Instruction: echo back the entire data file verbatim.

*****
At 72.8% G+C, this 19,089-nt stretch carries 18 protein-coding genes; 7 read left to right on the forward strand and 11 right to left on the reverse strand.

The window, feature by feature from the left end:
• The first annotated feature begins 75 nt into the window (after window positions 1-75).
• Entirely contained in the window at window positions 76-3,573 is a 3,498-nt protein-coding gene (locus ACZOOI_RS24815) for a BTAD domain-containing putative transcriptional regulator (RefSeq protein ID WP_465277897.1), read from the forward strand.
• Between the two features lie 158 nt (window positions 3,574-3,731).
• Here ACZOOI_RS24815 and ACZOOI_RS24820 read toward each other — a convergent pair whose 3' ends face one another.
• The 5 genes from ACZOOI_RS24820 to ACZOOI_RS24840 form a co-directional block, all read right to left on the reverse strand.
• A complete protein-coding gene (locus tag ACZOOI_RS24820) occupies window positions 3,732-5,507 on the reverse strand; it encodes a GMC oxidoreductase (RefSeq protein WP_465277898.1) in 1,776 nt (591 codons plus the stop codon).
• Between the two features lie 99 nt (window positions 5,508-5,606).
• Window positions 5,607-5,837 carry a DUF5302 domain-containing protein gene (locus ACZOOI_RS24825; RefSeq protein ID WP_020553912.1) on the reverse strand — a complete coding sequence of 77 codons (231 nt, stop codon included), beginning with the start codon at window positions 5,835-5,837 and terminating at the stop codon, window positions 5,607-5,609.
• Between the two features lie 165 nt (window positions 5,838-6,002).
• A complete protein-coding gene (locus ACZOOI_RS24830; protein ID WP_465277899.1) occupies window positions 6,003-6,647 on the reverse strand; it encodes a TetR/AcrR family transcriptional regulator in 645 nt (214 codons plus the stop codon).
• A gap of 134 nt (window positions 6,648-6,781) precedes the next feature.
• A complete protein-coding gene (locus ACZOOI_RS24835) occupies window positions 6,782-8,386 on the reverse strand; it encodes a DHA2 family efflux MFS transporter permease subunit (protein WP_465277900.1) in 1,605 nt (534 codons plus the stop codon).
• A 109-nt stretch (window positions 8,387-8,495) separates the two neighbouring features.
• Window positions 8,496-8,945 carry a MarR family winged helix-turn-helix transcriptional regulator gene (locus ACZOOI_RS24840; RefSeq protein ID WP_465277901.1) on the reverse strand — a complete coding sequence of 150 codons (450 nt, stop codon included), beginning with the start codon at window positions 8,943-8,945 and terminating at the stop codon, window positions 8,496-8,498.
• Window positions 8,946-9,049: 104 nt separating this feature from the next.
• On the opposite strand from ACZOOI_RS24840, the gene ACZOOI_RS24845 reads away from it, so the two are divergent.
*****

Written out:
At 72.8% G+C, this 19,089-nt stretch carries 18 protein-coding genes; 7 read left to right on the forward strand and 11 right to left on the reverse strand.

The window, feature by feature from the left end:
• The first annotated feature begins 75 nt into the window (after window positions 1-75).
• Entirely contained in the window at window positions 76-3,573 is a 3,498-nt protein-coding gene (locus ACZOOI_RS24815) for a BTAD domain-containing putative transcriptional regulator (RefSeq protein ID WP_465277897.1), read from the forward strand.
• Between the two features lie 158 nt (window positions 3,574-3,731).
• Here ACZOOI_RS24815 and ACZOOI_RS24820 read toward each other — a convergent pair whose 3' ends face one another.
• The 5 genes from ACZOOI_RS24820 to ACZOOI_RS24840 form a co-directional block, all read right to left on the reverse strand.
• A complete protein-coding gene (locus tag ACZOOI_RS24820) occupies window positions 3,732-5,507 on the reverse strand; it encodes a GMC oxidoreductase (RefSeq protein WP_465277898.1) in 1,776 nt (591 codons plus the stop codon).
• Between the two features lie 99 nt (window positions 5,508-5,606).
• Window positions 5,607-5,837 carry a DUF5302 domain-containing protein gene (locus ACZOOI_RS24825; RefSeq protein ID WP_020553912.1) on the reverse strand — a complete coding sequence of 77 codons (231 nt, stop codon included), beginning with the start codon at window positions 5,835-5,837 and terminating at the stop codon, window positions 5,607-5,609.
• Between the two features lie 165 nt (window positions 5,838-6,002).
• A complete protein-coding gene (locus ACZOOI_RS24830; protein ID WP_465277899.1) occupies window positions 6,003-6,647 on the reverse strand; it encodes a TetR/AcrR family transcriptional regulator in 645 nt (214 codons plus the stop codon).
• A gap of 134 nt (window positions 6,648-6,781) precedes the next feature.
• A complete protein-coding gene (locus ACZOOI_RS24835) occupies window positions 6,782-8,386 on the reverse strand; it encodes a DHA2 family efflux MFS transporter permease subunit (protein WP_465277900.1) in 1,605 nt (534 codons plus the stop codon).
• A 109-nt stretch (window positions 8,387-8,495) separates the two neighbouring features.
• Window positions 8,496-8,945 carry a MarR family winged helix-turn-helix transcriptional regulator gene (locus ACZOOI_RS24840; RefSeq protein ID WP_465277901.1) on the reverse strand — a complete coding sequence of 150 codons (450 nt, stop codon included), beginning with the start codon at window positions 8,943-8,945 and terminating at the stop codon, window positions 8,496-8,498.
• Window positions 8,946-9,049: 104 nt separating this feature from the next.
• On the opposite strand from ACZOOI_RS24840, the gene ACZOOI_RS24845 reads away from it, so the two are divergent.